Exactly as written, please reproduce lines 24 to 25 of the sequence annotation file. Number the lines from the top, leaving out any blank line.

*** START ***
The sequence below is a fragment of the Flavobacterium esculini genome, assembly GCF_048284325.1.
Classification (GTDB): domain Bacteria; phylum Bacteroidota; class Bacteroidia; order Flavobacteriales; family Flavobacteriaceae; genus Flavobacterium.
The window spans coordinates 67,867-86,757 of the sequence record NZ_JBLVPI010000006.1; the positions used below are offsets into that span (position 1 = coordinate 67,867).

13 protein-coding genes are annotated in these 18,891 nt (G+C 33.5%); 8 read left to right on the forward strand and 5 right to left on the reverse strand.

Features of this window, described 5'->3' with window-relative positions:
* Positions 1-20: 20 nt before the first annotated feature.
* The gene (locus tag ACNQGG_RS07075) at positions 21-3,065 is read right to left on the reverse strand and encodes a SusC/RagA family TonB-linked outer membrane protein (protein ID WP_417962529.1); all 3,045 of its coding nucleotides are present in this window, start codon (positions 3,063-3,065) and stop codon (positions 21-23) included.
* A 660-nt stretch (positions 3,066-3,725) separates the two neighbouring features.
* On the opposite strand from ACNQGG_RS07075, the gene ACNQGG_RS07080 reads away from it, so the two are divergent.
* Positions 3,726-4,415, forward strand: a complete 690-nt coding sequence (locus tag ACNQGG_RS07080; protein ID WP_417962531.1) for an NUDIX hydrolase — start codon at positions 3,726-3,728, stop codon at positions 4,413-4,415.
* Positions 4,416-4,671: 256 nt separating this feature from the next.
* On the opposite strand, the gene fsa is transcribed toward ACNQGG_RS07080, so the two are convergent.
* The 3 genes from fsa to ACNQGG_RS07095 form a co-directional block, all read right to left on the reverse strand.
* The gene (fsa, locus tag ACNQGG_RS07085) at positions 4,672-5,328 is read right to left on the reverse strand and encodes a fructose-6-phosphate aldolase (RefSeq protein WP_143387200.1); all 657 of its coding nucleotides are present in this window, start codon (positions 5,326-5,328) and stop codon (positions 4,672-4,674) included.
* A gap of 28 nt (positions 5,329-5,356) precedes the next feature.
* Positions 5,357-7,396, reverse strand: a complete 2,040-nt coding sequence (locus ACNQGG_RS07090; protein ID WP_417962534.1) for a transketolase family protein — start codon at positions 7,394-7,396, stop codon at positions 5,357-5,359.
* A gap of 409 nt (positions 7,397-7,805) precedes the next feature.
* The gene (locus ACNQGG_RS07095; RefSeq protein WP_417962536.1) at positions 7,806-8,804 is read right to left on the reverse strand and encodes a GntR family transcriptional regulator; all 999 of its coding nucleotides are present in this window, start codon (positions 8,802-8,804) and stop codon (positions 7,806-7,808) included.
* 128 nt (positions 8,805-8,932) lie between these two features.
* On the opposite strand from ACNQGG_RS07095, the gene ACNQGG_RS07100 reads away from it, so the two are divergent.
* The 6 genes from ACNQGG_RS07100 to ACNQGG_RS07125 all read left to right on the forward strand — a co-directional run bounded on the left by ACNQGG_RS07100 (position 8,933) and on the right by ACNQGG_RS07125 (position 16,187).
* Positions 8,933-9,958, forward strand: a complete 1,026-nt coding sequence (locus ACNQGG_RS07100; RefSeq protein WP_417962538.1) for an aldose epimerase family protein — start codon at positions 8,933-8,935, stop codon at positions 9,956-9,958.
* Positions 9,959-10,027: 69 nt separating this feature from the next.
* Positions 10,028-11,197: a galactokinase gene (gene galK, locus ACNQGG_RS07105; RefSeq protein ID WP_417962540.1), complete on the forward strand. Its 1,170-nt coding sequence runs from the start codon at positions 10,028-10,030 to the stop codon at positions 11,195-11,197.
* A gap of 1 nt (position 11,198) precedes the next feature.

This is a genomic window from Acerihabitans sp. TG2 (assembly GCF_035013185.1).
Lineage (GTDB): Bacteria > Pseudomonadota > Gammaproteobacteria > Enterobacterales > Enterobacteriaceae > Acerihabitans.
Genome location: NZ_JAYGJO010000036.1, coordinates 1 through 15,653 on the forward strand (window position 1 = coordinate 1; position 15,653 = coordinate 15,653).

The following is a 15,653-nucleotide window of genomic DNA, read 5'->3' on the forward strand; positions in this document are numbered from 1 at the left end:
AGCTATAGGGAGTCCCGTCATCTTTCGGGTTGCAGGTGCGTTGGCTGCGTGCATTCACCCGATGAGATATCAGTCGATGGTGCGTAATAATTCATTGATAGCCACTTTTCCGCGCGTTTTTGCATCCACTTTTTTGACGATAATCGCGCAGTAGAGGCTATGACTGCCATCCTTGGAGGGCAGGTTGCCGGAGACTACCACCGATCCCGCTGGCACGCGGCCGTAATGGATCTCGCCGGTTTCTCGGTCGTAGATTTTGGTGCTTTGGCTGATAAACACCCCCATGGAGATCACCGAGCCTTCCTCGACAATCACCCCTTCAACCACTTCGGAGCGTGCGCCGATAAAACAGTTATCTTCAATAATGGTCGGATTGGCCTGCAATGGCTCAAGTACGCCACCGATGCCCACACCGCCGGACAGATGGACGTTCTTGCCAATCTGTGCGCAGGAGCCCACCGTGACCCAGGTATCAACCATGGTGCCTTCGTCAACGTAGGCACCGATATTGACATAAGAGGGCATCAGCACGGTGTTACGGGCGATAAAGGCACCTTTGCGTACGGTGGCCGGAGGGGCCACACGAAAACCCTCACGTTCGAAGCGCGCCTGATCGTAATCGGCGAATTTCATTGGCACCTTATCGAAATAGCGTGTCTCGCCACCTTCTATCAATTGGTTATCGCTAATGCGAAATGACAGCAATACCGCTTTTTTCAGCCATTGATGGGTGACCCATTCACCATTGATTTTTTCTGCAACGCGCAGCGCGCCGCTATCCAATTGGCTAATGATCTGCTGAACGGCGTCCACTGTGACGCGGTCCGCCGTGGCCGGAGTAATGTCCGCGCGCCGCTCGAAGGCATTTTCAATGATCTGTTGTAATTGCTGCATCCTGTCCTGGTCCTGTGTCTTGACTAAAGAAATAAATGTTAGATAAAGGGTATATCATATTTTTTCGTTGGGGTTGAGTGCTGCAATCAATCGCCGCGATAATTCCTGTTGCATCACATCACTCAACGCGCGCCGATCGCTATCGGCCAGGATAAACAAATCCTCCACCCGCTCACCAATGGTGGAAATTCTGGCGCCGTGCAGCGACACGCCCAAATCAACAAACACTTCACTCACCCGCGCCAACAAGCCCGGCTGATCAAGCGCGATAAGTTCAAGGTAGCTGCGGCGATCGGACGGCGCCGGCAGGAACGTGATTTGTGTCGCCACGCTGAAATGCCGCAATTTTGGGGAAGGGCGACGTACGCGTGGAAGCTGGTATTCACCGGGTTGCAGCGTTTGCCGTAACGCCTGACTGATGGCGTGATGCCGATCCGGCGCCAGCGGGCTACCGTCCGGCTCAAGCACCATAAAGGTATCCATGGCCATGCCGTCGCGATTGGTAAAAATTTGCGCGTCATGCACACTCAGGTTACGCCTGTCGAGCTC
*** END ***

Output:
* Positions 10,028-11,197: a galactokinase gene (gene galK, locus ACNQGG_RS07105; RefSeq protein ID WP_417962540.1), complete on the forward strand. Its 1,170-nt coding sequence runs from the start codon at positions 10,028-10,030 to the stop codon at positions 11,195-11,197.
* A gap of 1 nt (position 11,198) precedes the next feature.